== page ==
I love puppies and each one acts differently when I toss the dumbbell on the floor and ask them to get it.  Some dogs are really mouthy and will hold it but are constantly chewing and tossing it around like it’s some sort of great toy they stole from the dog park.  Some dogs prance around with the dumbbell as if they won one of those giant stuffed animals at the state fair.  Some dogs will only hold it if they are walking and drop it when they stop.  Some dogs like to play with it….  They might toss it in the air or run around the room a dozen times before returning with it.  And some dogs give up on the exercise and just lay down and start chewing on it, making me wonder if the plastic is flavored in some way.  Each one is different.

The puppy raisers often get frustrated teaching this skill and like so many things in service dog training, there is good reason for their frustration.  There isn’t any one cookie cutter method.  So it is hard for me to give them a simple answer to the question, “How do I teach my dog to do that?”  Often I give them an idea on where to start and when I return in five minutes they are looking at me like I’m completely nuts because it isn’t working.

When I work on teaching a dog to “hold” I have to break out my dog training toolbox.  I often have to try a variety of things and often have to make changes in how I do things to fit with each dog. 

As the skills we are teaching the dogs get more and more complicated, it becomes more and more of a puzzle.  It becomes time to realize that a cookie cutter approach to training simply does not work.  Each dog is different and often requires us to put our dog training hats on and observe, think, plan, try, and respond to each dog as an individual.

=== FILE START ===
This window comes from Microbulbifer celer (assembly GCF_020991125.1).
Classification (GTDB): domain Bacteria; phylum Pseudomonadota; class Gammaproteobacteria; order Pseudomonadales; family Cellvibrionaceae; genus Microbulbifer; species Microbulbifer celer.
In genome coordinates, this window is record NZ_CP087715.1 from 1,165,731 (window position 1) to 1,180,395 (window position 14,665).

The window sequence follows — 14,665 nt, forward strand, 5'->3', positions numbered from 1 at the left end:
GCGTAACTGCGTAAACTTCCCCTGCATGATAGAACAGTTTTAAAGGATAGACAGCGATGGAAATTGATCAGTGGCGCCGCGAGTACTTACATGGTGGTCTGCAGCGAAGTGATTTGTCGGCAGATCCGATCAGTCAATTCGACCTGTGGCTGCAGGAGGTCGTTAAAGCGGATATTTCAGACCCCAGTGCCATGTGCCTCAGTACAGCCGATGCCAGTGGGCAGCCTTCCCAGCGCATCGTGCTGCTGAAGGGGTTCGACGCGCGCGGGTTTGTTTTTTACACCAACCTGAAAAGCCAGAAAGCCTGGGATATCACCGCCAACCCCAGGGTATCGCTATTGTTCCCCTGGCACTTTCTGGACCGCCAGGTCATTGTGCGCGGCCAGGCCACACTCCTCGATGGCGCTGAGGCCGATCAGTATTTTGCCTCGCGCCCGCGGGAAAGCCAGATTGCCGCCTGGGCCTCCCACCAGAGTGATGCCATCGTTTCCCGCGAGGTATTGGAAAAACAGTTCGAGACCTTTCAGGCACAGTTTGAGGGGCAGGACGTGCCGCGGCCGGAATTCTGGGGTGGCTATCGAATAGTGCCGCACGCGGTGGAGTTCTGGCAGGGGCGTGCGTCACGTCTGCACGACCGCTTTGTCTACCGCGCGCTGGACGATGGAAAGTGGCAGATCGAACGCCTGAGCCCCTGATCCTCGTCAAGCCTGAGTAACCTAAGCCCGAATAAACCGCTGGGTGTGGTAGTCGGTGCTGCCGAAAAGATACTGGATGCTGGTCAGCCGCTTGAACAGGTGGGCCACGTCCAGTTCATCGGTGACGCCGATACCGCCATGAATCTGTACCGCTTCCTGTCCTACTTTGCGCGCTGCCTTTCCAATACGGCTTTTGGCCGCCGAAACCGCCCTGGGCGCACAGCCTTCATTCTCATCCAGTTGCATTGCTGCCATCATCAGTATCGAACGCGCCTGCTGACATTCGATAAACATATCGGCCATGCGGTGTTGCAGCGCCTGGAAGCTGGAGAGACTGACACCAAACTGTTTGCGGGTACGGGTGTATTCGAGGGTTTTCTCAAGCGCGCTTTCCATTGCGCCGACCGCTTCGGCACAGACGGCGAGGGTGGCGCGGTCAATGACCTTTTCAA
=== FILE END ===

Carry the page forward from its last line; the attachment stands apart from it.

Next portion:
I think this is what I love most about dog training.  It’s not an exact science.  Each dog challenges me in a new way.

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<![CDATA[My time with Rye]]>Wed, 08 Apr 2015 15:50:45 GMThttp://assistancecanine.org/dog-blog/my-time-with-rye Those of you who have been following us on Facebook know that I have been working with several of the puppies on the “hold” command.  Teaching “hold” is an important part of fetching and, as you all know, fetching is a big part of what service dogs do. 

Recently I had Rye at my house.  Rye is a cute little ball of energy and her idea of working with the dumbbell was to grab it and do a lab nutty all around the room before returning to hand it over to me.  I tried not to laugh the first time it happened.  I had a small degree of success restraining myself and with that, I knew what we needed to work on.

For me, teaching “hold” is the first step to teaching a nice “give”.  Service dogs really need to have patience with their “give” because their people will not always be able to move fast or easily towards them.  So my goal in teaching “hold” is to have the dog be still, either standing or sitting, while holding the dumbbell (still in their mouth) for a long period of time.

I worked with Rye for several days and was getting absolutely nowhere.  My brain would muddle through what I was doing all through the night as I tried to sort out why she just wasn’t “getting it”.  I’ve trained enough dogs to know that if they aren’t “getting it”, it’s usually something that I’m missing or not doing right for them. 

And then the lightbulb! 

I was reclined in my chair one night…  (More muddling time)   Rye slowly walked over to the side of the chair.  When I turned and looked at her, she backed up. “Hmmmm…. Interesting”, I thought.  “Perhaps she has never seen anyone in a recliner.”  When I reached out to her she backed up.  Interesting once again.  I didn’t think too much of it beyond that.  She seemed to get used to me in that position and all seemed to be fine.